Statement for the Judicial Inquiry

NB: This is the statement I read aloud at the public meeting for the Judicial Inquiry, Monday, Aug. 13, 2018. It is a much-abbreviated version of a statement I have made in my written submission to the inquiry.

Thank you, your honour, for letting me speak tonight. My name is Ian Chadwick. I was a member of the previous council.

This inquiry is about two of the many challenges council faced and overcame last term.

First was the changing nature of Ontario’s energy sector. Prior to the provincial election, all three political parties vowed to reduce the number of Local Distribution Companies across the province. The town expected legislation to force amalgamations after the election.

Council chose to be proactive.

Council listened to our utility board, to our utility and town staff, and to a consultant from the world-renowned firm KPMG. We created a Strategic Planning Team tasked with the responsibility of finding the best option and then guiding us along that path through an open public process.

Our decision to engage in a strategic partnership was lauded around the province as a model of cooperation and collaboration.
Continue reading “Statement for the Judicial Inquiry”

My responses to residents: 4

Questions? I have answers.NB: As a candidate for Deputy Mayor in the upcoming municipal election, I receive questions from residents about my stand on various issues and policies. I will post my responses here for everyone to read. My responses are in italics, below.

Please keep your answers short and to the point. The following are my questions:

1.What do you see as the main issues in this upcoming election campaign?

Answer: A return to open, accountable and ethical government to regain the trust of the people and staff is the first priority.

2.What experience do you bring to the office of Deputy Mayor?

Answer: Three terms on council, a dozen years before that in local media covering regional councils and politics, two decades serving on municipal boards and committees, serving the last four years on the county’s library, museum and archives board, serving the past two years on the local source protection committee. Plus being a contributor to Municipal World as both feature writer and book author on municipal issues. Plus owning and operating a successful local retail business for a decade which taught me much about financial management and budgeting.

3.What is your vision for Collingwood?

Answer: A return to open, accountable and ethical government will allow us to rebuild our tattered reputation, and restore public faith in town hall. A return to proper fiscal management will allow us to take on projects and initiatives for the betterment of the people and the town.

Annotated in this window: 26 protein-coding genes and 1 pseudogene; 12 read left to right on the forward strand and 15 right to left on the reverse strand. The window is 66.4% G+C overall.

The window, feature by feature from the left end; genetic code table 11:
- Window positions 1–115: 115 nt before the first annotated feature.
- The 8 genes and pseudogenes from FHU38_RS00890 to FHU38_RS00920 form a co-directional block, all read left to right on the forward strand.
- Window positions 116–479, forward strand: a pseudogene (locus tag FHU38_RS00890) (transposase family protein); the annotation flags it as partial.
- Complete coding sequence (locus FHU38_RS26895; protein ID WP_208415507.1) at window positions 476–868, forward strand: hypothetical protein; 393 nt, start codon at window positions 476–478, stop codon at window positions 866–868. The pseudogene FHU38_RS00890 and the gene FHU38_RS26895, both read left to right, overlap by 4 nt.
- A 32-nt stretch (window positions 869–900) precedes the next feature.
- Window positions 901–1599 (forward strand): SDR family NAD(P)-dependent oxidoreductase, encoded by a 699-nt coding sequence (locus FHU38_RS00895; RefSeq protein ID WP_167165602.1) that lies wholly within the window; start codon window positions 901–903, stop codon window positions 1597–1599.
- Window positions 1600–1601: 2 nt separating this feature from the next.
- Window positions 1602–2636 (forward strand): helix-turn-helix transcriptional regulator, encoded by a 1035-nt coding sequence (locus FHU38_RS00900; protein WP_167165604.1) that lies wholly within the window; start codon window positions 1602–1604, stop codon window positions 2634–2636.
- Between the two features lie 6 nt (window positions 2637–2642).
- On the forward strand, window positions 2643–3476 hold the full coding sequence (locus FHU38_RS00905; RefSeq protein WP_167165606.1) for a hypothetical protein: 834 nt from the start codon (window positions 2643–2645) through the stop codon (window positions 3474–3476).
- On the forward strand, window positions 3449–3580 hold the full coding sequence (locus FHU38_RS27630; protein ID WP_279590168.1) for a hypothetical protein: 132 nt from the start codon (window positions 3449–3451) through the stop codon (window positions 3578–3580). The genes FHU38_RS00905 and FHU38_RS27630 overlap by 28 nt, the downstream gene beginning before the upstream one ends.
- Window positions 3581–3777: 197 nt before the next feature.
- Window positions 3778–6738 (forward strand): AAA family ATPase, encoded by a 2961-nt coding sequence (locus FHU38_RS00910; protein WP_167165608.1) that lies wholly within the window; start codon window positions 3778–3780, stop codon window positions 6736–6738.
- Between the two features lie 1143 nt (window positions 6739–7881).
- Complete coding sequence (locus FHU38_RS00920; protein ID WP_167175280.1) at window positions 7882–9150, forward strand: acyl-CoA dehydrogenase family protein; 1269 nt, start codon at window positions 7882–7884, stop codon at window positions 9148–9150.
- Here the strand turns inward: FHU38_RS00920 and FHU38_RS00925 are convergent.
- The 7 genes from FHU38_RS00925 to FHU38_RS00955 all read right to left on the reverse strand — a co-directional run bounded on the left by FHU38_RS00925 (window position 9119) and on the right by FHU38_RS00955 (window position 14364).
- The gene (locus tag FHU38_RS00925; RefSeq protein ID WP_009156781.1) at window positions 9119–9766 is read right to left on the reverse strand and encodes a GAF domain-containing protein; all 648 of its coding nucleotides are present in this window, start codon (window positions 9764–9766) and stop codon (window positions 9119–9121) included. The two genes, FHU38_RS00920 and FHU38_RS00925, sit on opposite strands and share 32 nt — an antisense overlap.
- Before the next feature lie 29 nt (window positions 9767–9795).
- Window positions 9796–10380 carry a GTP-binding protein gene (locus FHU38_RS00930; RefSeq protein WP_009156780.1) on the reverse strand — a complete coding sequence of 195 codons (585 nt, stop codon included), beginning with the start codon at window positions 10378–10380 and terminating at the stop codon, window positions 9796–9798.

Continue reading “My responses to residents: 4”

My responses to residents: 3

Questions? I have answers.NB: As a candidate for Deputy Mayor in the upcoming municipal election, I receive questions from residents about my stand on various issues and policies. I will post my responses here for everyone to read. My responses are in italics, below.

Looking forward to your review & response to enclosed questions to understand your level of support to improve cycling infrastructure in Collingwood that you will provide if elected in the upcoming election.

Thank you for the opportunity to comment and respond to your questions. As a bit of background, when I was on council (2003-2014) I advocated for and championed alternate transit, spoke up for dedicated bicycle lanes and ‘sharrows’ on side streets, requested three-metre sidewalks for shared use (such as were installed on the north side of First St), and requested a change in the sidewalk bylaw to permit riding on the wider sidewalks. I also supported the installation of roundabouts for traffic calming on Poplar Sideroad and the proposed one at High and Sixth Streets. I spoke with the clerk’s bylaw staff about prohibiting parking in marked bicycle lanes along Ontario Street and the liability that parking presented to the town.

I also advocated for mandatory bicycle racks and dedicated bicycle (and pedestrian) lanes in all new commercial developments and malls within the town’s urban design guidelines. Plus I asked for a report on more upscale bicycle locking and storage devices downtown (I saw a presentation on a vertical storage unit that seemed appropriate).
My wife and I bicycle around town in the clement weather. Although we are not sport cyclists, we like to ride the local trails and sideroads for short (10-20km) trips to the waterfront, our parks and other communities. We are both aware of many of the issues that face cyclists including traffic and streets not designed for shared transportation.

Given the growing interest in cycling in the region, both among residents and as a tourist/visitor attraction, it is appropriate to create a regional committee with members of all local councils, staff and the cycling community to collaboratively examine challenges and opportunities. I support a regional cycling strategy where common standards and priorities are adopted by all local municipalities.

Continue reading “My responses to residents: 3”

My responses to residents: 2

Questions? I have answers.NB: As a candidate for Deputy Mayor in the upcoming municipal election, I receive questions from residents about my stand on various issues and policies. I will post my responses here for everyone to read. My responses are in italics, below.